19 February 2009
Stem cell transplantation is considered by many to hold great hope as a potential treatment for all sorts of serious diseases and injuries. However, concerns have previously been confessed about safety, which is why trials of therapeutic transplantation are carefully regulated in many countries including the UK (but currently to a far lesser degree in countries such as Russia and China – see previous news), and why no technique is yet considered proven as both effective and safe.
One major concern has been that stem cells, by their very nature in having the capacity to proliferate, and to variable extents differentiate into different specialized cell types, might also give rise to tumours. Tumours arise from a single cell in which a series of mutations have arisen that deregulate the normal precise control over cellular growth and proliferation; loss of control leads to inappropriate or uncontrolled growth.
A new article published in the open access journal PLoS Medicine reports the case of a boy with ataxia telangiectasia who received three courses of injections to deliver fetal neural stem cells to his brain and stem cells from 2001 in a Russian hospital. Ataxia telangiectasia is a very rare recessively inherited genetic disease caused by the presence of mutations in the ATM gene, which cause damage to parts of the nervous system and result in progressively severe disability from early childhood onwards.
Two benign tumours subsequently developed in the boy’s brain and spinal cord. Surgical removal of the spinal cord growth in 2006 and genetic analysis by Israeli doctors revealed that it was derived from transplanted cells, containing two normal copies of the ATM gene, and including both male and female cells, having XY and XX chromosomes, respectively. HLA typing confirmed that the tumour included cells from at least two distinct (fetal) donors [Amariglio N et al. (2009) PLoS Med. 6(2) : e29]. This is the first example of tumours arising from transplanted donor stem cells, other than leukaemia in patients who have received hematopoietic stem cells, especially cells derived from umbilical cord blood as opposed to bone marrow [Greaves MF (2006) Leukemia 20(9):1633-4].
The spinal cord tumour had not recurred at the time of reporting, but the brain tumour has continued to show slow growth; although it has not been biopsied (a tissue sample removed), the researchers suggest that the tumours probably arose independently from transplanted cells injected at different sites, concluding that “the concerns raised regarding the risk of tumor development resulting from therapeutic transplantation of neural stem/precursor cells were not unfounded” and calling for more research into safety, in order to minimize the risks of stem cell therapeutics.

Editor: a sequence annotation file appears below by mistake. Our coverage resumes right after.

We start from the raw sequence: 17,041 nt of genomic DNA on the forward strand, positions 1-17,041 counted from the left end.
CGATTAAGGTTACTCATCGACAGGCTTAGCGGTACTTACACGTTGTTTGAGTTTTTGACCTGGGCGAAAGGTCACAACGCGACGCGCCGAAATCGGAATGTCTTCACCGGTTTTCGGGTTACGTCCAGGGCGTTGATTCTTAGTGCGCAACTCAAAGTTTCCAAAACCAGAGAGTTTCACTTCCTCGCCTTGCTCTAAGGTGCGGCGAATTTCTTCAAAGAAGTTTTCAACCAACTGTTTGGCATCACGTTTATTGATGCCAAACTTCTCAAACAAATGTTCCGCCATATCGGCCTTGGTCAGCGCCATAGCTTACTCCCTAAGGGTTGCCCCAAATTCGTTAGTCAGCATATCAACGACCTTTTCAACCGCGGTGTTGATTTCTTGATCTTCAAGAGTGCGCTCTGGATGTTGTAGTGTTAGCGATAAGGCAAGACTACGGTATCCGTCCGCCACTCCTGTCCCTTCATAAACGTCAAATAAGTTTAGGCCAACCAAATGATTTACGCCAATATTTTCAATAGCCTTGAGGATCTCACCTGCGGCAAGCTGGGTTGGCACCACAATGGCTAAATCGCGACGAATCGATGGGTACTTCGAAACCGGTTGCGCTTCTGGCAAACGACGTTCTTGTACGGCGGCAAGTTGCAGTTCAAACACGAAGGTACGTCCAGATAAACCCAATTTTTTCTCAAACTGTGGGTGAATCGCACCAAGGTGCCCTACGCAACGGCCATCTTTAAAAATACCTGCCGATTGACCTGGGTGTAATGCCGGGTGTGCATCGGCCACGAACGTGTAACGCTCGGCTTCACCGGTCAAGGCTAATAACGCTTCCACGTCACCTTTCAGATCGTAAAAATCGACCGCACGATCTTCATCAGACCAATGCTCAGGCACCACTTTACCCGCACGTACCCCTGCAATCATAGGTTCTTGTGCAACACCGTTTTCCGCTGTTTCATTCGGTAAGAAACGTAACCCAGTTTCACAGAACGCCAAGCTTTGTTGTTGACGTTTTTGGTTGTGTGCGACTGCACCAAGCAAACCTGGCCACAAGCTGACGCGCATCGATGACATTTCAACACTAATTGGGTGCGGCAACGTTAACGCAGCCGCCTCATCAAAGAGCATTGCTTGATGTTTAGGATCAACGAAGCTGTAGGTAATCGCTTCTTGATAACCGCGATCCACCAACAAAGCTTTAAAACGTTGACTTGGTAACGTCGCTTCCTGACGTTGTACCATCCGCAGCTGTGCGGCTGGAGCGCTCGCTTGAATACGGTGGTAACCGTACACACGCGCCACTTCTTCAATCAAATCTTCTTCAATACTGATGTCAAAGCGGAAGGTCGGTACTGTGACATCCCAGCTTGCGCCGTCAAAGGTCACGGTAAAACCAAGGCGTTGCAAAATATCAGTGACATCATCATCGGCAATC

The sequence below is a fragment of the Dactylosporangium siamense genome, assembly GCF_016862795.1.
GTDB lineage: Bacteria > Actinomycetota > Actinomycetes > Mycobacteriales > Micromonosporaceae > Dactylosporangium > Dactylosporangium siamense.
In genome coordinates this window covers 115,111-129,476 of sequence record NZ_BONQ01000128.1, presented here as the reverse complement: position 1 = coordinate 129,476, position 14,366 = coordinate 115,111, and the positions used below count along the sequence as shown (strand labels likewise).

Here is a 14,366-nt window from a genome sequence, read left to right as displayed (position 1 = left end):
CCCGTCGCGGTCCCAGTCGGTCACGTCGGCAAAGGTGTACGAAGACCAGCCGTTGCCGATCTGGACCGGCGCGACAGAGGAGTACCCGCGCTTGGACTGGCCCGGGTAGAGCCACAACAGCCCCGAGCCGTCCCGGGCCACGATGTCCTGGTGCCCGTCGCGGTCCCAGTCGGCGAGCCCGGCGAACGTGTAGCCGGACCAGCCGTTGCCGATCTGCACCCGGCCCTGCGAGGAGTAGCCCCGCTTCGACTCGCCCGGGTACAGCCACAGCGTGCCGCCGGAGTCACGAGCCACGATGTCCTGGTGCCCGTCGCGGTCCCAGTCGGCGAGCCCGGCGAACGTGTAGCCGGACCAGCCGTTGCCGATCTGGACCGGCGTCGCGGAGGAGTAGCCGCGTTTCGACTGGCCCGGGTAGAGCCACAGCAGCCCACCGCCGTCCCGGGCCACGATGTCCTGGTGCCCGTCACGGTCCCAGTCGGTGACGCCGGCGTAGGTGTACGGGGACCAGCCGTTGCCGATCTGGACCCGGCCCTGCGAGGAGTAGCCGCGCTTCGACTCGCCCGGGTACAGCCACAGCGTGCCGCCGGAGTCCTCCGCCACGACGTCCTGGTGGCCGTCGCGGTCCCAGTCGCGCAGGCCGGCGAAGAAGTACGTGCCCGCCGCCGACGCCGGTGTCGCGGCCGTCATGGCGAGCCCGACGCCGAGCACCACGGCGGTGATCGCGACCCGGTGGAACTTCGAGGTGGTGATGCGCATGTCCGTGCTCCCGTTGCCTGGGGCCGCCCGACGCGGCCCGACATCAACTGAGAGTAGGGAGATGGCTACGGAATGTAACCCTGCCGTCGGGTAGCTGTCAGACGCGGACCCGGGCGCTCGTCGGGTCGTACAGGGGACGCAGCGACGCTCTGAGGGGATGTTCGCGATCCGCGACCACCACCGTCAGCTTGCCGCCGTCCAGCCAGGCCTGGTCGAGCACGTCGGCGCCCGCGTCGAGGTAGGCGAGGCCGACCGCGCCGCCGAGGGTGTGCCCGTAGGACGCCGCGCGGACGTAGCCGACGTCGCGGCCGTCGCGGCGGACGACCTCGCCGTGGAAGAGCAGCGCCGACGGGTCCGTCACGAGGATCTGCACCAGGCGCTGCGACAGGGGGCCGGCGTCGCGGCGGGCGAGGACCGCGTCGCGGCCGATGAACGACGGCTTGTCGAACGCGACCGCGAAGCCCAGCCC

Comment: This finding is significant, supporting fears that stem cell therapeutics may retain the capacity to form tumour cells, and underlines the importance of properly regulated trials (including long-term patient follow-up) of novel treatments. However, all is not necessarily lost for stem cell transplantation. In the case of very serious debilitating diseases and injuries, a degree of risk (whilst strongly undesirable) may be tolerated by patients when weighed against the potential advantages of an otherwise efficacious treatment. The other potential mitigating factor is the nature of the disease in question; ataxia telangiectasia often results in a weakened immune system (see AT Society website), and this in itself could increase their propensity to develop tumours. The findings are therefore not necessarily directly applicable to other conditions for which stem cell transplantation has been used or suggested. Clearly, ongoing scrutiny will be required to assess the wider risk of tumours as the result of donor stem-cell transplantation.